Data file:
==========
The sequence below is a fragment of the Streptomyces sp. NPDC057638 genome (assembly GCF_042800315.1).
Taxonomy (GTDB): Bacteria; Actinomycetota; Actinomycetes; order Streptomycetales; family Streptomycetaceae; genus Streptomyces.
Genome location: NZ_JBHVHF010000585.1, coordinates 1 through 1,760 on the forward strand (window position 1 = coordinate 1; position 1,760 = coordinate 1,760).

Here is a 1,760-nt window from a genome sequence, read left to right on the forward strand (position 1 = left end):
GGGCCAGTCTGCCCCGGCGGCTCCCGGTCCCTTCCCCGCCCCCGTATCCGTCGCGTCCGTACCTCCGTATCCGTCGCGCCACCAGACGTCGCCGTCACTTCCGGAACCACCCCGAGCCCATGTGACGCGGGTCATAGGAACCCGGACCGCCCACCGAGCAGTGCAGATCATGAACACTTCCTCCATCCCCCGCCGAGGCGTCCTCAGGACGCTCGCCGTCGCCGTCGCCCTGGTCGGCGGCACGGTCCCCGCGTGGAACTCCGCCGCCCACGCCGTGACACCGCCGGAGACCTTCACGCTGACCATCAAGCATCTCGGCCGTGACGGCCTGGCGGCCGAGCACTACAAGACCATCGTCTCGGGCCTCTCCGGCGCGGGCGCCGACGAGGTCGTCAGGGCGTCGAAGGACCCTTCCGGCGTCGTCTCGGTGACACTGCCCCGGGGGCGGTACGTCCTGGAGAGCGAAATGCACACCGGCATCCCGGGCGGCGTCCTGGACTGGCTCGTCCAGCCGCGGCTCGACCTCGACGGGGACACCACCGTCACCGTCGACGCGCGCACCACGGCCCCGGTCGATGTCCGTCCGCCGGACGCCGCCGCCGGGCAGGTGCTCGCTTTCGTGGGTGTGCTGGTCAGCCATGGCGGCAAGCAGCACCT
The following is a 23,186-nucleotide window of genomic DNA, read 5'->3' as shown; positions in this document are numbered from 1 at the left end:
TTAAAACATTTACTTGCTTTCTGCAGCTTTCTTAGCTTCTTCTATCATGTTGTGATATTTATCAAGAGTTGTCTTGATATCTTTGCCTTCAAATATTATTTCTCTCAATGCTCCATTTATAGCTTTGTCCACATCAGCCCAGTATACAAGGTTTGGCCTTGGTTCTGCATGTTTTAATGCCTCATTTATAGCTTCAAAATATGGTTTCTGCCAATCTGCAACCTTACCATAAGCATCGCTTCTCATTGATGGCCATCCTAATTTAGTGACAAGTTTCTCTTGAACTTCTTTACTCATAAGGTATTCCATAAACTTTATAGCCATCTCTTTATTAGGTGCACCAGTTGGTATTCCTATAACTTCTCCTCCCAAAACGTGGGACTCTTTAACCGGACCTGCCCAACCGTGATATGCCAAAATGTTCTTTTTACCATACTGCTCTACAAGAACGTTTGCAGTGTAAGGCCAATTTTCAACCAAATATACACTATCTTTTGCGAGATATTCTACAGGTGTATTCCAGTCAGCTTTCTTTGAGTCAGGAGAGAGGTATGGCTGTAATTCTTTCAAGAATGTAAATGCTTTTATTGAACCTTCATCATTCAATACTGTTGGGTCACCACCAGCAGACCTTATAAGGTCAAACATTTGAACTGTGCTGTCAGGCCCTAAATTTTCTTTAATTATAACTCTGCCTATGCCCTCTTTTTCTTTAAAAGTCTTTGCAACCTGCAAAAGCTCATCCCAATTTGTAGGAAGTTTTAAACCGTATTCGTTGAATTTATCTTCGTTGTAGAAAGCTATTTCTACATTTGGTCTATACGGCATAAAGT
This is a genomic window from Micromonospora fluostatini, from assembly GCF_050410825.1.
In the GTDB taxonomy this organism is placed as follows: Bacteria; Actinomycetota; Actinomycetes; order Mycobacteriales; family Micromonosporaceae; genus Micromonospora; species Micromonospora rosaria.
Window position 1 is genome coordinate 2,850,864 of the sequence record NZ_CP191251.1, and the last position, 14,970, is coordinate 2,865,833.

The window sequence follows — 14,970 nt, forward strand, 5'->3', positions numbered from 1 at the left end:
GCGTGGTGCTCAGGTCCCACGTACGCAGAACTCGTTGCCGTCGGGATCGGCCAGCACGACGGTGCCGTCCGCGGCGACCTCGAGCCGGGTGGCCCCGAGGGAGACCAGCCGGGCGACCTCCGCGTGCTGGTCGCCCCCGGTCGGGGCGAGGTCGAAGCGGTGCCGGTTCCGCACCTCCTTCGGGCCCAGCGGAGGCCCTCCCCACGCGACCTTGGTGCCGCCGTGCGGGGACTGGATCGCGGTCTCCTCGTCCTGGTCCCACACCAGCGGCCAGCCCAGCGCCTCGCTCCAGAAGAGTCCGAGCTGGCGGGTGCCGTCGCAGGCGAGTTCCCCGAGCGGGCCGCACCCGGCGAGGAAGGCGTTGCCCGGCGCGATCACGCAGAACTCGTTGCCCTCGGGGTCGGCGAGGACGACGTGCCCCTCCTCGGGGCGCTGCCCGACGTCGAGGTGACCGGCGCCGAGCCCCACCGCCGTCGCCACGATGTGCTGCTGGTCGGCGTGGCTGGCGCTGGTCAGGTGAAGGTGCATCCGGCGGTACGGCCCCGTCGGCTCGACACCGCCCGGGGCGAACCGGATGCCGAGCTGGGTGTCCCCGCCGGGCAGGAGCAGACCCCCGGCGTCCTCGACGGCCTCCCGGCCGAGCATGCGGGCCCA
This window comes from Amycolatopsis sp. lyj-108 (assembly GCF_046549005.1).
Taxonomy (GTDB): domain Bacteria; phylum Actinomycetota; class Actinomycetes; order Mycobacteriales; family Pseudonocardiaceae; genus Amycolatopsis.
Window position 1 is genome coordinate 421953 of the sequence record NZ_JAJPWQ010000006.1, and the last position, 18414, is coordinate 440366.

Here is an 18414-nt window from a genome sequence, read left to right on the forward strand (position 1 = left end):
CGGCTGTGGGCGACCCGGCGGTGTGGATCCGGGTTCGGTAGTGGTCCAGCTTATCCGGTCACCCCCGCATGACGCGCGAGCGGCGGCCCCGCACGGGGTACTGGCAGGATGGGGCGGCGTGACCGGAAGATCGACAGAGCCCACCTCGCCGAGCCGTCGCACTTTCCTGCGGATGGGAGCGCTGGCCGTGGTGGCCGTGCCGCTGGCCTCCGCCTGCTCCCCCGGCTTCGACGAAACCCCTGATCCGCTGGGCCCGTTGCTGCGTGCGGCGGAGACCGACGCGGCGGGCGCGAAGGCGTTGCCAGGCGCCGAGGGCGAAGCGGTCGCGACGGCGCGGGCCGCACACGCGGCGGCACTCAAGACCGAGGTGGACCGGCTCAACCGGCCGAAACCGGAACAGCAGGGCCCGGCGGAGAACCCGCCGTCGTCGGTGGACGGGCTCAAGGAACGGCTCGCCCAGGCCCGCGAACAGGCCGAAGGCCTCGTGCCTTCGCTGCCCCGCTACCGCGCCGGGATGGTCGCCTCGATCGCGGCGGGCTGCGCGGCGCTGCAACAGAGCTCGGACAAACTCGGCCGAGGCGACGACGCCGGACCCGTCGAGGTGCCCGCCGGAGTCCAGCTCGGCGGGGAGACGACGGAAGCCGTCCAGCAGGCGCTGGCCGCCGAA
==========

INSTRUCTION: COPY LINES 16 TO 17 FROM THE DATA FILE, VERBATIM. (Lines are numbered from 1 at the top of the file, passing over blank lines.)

Here is an 18414-nt window from a genome sequence, read left to right on the forward strand (position 1 = left end):
CGGCTGTGGGCGACCCGGCGGTGTGGATCCGGGTTCGGTAGTGGTCCAGCTTATCCGGTCACCCCCGCATGACGCGCGAGCGGCGGCCCCGCACGGGGTACTGGCAGGATGGGGCGGCGTGACCGGAAGATCGACAGAGCCCACCTCGCCGAGCCGTCGCACTTTCCTGCGGATGGGAGCGCTGGCCGTGGTGGCCGTGCCGCTGGCCTCCGCCTGCTCCCCCGGCTTCGACGAAACCCCTGATCCGCTGGGCCCGTTGCTGCGTGCGGCGGAGACCGACGCGGCGGGCGCGAAGGCGTTGCCAGGCGCCGAGGGCGAAGCGGTCGCGACGGCGCGGGCCGCACACGCGGCGGCACTCAAGACCGAGGTGGACCGGCTCAACCGGCCGAAACCGGAACAGCAGGGCCCGGCGGAGAACCCGCCGTCGTCGGTGGACGGGCTCAAGGAACGGCTCGCCCAGGCCCGCGAACAGGCCGAAGGCCTCGTGCCTTCGCTGCCCCGCTACCGCGCCGGGATGGTCGCCTCGATCGCGGCGGGCTGCGCGGCGCTGCAACAGAGCTCGGACAAACTCGGCCGAGGCGACGACGCCGGACCCGTCGAGGTGCCCGCCGGAGTCCAGCTCGGCGGGGAGACGACGGAAGCCGTCCAGCAGGCGCTGGCCGCCGAA